Changes in high-rise buildings

The Grenfell disaster and Hackitt Review have tightened the regulatory system around high-rise buildings. Dorian Lawrence, Managing Director at FR Consultants, assesses what’s changed

The past five years have seen a tumultuous shift in the UK fire safety regulation landscape. Following the catastrophic Grenfell Tower fire, the government announced an independent review of the fire and building regulatory framework. This highlighted a clear lack of enforcement of arguably minimal mandatory requirements and of repercussions for those responsible for buildings that didn’t comply with them.

Since the mid 1980s, the UK Building Regulations have followed a performance-based system. This means that, instead of prescribing protocols or prohibiting materials, the regulations broadly outlined outcomes that buildings should meet; it was theoretically up to the industry to decide how to meet them.

Now the commitment to overhaul the building safety regulations is starting to take shape. The Fire Safety Act 2021, which took effect on 16 May 2022, made crucial amendments to the Regulatory Reform (Fire Safety) Order 2005. Most importantly, it ensures fire risk assessments and strategies cover a building’s structure, external walls and common parts. The act clarifies that a Responsible Person must be assigned to ensure that all components are safe and at low risk from fire. This should enable more effective enforcement against non-compliance.

More recently, the Building Safety Act 2022 reforms the way residential buildings are built and maintained, and provides new protections around liability for remediation costs for cladding and other areas. It aims to minimise the risks of fire spread and structural failure through greater planning scrutiny, increased regulation of professional competence, and the establishment of new statutory roles during the design and construction of higher-risk buildings.

Building Safety Act

The new Building Safety Act is a key moment, but only some of its primary legislation has been implemented; much of the secondary regulation is undefined and expected to take effect by late 2023.

While the Fire Safety Act does not introduce anything remarkably new, it highlights the fundamentally important area of competence. Both acts require that higher-risk buildings have clearly appointed Responsible Persons who will in turn appoint competent duty-holders to oversee crucial aspects of fire safety, life-critical safety risks and structural risks.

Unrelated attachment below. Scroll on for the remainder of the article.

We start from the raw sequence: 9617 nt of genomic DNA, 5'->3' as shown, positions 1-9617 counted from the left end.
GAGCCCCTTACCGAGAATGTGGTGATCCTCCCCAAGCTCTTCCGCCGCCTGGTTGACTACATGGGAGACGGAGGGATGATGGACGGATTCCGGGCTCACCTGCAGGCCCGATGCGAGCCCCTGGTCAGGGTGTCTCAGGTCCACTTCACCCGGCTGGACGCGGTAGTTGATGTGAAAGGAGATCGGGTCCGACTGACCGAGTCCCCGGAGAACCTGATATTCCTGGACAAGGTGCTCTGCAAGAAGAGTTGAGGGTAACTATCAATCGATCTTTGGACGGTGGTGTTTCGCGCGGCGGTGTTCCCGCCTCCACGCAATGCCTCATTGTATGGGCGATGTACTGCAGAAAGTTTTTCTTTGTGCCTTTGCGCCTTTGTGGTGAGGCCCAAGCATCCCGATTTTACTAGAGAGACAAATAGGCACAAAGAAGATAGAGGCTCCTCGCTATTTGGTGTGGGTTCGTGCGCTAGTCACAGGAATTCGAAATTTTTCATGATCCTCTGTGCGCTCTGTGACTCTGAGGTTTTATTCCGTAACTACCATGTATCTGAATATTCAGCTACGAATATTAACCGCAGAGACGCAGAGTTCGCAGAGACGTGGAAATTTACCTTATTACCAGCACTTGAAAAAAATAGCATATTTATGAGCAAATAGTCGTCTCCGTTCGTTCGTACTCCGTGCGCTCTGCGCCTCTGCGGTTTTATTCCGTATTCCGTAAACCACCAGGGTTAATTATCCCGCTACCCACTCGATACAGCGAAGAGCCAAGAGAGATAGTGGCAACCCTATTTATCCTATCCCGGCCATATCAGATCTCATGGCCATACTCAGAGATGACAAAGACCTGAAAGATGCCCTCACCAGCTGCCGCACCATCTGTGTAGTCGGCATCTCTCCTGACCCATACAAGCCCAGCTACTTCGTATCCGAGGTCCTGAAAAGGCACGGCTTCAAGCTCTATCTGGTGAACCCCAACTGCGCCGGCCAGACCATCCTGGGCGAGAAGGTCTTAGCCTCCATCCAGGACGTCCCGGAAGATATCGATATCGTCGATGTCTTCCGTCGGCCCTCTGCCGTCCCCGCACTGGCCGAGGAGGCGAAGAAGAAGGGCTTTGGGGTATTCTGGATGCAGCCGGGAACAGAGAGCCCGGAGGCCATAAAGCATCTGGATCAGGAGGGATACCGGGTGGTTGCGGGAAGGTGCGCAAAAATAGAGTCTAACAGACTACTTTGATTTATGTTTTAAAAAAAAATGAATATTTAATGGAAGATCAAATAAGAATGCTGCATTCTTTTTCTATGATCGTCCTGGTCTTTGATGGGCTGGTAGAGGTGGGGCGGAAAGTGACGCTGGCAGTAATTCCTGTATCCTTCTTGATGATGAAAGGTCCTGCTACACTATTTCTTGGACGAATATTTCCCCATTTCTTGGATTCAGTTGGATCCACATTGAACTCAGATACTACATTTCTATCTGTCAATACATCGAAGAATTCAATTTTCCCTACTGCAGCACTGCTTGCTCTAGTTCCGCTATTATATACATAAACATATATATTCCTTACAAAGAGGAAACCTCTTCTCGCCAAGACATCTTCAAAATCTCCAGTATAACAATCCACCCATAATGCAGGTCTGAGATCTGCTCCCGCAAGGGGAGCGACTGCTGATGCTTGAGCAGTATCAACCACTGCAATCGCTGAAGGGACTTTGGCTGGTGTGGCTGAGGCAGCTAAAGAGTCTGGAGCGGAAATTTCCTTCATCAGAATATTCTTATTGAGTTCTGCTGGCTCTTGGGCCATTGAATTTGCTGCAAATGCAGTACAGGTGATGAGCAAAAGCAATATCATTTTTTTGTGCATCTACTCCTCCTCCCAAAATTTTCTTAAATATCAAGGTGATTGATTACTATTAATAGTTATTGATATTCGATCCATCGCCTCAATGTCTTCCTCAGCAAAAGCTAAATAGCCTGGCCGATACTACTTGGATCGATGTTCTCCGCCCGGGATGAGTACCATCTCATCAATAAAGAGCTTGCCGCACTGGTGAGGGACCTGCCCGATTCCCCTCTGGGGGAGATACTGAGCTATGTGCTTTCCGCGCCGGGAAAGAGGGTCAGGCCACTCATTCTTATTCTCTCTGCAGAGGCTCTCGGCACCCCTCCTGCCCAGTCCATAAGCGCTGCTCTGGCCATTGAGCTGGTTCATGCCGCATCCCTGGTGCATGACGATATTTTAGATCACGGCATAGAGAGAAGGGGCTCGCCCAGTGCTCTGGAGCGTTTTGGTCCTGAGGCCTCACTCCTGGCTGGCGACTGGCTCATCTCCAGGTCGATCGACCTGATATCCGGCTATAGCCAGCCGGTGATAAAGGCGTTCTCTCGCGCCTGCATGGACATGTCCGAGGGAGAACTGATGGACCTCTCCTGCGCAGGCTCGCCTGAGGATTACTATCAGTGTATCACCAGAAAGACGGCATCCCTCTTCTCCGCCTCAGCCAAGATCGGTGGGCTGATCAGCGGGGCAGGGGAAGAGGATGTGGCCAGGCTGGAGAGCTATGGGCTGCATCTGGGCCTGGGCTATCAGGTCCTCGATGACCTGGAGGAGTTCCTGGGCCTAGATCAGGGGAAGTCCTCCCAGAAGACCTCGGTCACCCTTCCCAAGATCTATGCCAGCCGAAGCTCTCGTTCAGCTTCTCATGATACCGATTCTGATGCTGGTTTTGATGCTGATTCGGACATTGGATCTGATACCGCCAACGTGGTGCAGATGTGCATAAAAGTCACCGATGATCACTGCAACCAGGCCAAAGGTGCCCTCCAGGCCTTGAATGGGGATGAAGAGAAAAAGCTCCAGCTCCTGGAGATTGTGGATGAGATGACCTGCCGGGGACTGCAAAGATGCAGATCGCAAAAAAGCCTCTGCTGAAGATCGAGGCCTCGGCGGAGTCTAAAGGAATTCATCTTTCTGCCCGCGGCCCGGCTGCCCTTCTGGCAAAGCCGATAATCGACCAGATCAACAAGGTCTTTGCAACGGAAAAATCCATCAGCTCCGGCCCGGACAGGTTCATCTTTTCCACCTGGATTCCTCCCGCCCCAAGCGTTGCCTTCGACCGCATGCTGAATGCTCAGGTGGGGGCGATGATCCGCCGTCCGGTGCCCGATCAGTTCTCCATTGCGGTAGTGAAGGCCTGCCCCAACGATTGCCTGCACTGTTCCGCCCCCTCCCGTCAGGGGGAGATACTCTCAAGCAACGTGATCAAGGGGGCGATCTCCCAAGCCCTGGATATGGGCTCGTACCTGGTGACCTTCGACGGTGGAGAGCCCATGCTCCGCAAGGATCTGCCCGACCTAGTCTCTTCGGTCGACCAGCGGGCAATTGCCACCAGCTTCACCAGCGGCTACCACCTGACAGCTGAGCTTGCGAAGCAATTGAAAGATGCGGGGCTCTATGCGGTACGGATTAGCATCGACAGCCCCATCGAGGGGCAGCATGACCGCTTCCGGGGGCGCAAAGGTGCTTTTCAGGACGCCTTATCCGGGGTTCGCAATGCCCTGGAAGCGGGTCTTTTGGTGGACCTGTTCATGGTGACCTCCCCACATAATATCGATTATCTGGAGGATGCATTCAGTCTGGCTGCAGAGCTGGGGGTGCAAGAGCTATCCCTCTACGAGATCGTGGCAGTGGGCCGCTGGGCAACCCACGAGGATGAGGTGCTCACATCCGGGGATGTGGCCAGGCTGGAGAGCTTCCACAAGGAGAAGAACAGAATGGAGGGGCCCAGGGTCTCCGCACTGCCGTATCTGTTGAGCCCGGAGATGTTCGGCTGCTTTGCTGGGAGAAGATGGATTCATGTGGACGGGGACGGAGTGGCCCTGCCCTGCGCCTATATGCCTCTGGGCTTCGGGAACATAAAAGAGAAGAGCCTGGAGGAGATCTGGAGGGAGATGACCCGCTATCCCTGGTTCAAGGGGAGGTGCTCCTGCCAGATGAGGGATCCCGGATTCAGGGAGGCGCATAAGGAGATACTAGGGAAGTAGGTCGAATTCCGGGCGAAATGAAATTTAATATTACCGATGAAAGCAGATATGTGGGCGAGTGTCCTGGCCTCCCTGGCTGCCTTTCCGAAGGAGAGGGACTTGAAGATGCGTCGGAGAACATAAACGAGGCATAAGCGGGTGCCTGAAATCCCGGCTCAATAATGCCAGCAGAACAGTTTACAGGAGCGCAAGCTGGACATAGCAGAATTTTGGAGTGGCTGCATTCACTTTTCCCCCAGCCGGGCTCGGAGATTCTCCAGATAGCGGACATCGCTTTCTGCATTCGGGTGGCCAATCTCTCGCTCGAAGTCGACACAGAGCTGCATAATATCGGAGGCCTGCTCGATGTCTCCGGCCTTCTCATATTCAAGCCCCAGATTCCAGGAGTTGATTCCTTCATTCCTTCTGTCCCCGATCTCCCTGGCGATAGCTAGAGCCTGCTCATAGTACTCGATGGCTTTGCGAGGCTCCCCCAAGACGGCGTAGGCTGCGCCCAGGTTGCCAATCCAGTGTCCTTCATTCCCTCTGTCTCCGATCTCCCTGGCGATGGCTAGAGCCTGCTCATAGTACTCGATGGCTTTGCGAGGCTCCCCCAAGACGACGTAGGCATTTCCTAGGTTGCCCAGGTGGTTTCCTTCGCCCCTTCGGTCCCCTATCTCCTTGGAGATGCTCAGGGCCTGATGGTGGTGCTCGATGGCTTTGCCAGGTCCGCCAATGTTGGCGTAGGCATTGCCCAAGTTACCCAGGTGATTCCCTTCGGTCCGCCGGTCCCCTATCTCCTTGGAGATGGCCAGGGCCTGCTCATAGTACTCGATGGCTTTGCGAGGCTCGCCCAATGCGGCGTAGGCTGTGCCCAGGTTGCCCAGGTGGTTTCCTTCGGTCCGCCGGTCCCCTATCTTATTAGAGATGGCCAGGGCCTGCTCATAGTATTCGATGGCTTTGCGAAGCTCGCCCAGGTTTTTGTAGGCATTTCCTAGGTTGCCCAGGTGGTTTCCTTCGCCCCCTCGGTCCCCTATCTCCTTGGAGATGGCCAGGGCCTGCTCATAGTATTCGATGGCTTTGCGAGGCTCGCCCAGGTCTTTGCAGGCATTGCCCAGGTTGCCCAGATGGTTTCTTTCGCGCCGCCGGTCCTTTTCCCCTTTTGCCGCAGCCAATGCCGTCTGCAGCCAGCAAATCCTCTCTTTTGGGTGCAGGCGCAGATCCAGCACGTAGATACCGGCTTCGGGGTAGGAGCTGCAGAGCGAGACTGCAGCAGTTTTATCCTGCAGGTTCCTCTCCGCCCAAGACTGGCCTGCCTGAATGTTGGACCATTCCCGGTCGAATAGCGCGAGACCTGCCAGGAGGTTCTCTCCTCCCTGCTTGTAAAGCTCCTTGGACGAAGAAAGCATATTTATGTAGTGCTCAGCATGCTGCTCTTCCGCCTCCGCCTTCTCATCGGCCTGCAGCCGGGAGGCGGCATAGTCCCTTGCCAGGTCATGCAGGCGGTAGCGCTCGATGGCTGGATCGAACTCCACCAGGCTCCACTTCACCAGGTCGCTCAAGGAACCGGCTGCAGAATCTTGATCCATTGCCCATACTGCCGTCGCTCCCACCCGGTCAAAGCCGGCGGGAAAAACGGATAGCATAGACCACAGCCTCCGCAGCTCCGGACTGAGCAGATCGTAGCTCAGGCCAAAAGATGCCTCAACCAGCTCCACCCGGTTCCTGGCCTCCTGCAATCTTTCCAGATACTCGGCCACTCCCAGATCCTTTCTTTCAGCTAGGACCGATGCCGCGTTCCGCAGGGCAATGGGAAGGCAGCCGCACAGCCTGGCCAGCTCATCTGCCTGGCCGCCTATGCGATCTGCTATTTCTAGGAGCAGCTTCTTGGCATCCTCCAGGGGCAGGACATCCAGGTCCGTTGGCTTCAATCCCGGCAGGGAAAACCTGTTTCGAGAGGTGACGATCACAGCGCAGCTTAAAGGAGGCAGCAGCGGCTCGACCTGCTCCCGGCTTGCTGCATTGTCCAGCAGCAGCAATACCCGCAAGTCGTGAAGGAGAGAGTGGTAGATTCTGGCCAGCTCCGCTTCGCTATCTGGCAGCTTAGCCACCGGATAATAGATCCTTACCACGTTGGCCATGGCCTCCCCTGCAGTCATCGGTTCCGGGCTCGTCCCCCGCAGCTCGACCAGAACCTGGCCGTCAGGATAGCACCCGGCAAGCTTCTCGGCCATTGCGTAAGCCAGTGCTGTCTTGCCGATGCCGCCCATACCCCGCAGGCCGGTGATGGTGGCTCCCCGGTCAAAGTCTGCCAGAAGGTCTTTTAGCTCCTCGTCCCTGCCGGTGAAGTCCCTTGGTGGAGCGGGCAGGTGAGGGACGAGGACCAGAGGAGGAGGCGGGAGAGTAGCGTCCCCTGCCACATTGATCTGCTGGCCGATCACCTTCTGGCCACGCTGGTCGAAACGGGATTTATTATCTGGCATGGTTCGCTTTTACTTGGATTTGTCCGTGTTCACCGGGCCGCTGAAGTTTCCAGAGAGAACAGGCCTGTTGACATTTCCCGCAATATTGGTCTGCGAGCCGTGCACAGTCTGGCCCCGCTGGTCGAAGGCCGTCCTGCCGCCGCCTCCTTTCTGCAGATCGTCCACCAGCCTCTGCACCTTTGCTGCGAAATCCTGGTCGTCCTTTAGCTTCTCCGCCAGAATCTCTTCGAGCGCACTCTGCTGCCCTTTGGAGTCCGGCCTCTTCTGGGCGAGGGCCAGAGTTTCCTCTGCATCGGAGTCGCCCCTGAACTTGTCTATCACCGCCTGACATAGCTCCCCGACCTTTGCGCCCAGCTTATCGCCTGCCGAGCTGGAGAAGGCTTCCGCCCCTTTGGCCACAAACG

In July 2022, the British Standards Institution (BSI) published three new standards that set out the competence requirements for building safety management to support industry reform in line with the Building Safety Act.

PAS 8671 covers principal designers, while PAS 8672 covers principal contractors. Both specify the competence requirements for the skills, knowledge, experience and behaviour of those undertaking these roles with higher-risk buildings. Meanwhile, PAS 8673 specifies competence requirements for managing safety in residential buildings and, most importantly, covers their commitments regarding structures and systems.

These new standards aim to minimise safety risks and improve protection for building users and occupants. Scott Steedman, BSI’s Director General of Standards, says they will “provide an agreed, common approach for industry to embed building safety competence for design, construction and building management at a senior level”.

The big question is:, how do we define competence? Simply recommending competence is not enough – we want and need it to be properly defined, agreed and mandated in law. Matters are becoming clearer; the BSI’s new standards are helping, and the first outlines of competence requirements for the building control profession are now emerging.

Industry-led committees, such as the Competence Steering Group, continue to work to develop more detailed standards in different sectors, and the Building Safety Regulator is working to set up its statutory Industry Competence Committee. But more detail is needed, including on competence enforcement.

Nevertheless, we can be sure that it has never been more important for duty-holders to access skilled and competent professionals to identify, evidence, remediate and manage a building’s risks.

For more details on PAS 8671, PAS 8672 and PAS 8673, visit

Image credit | Alamy



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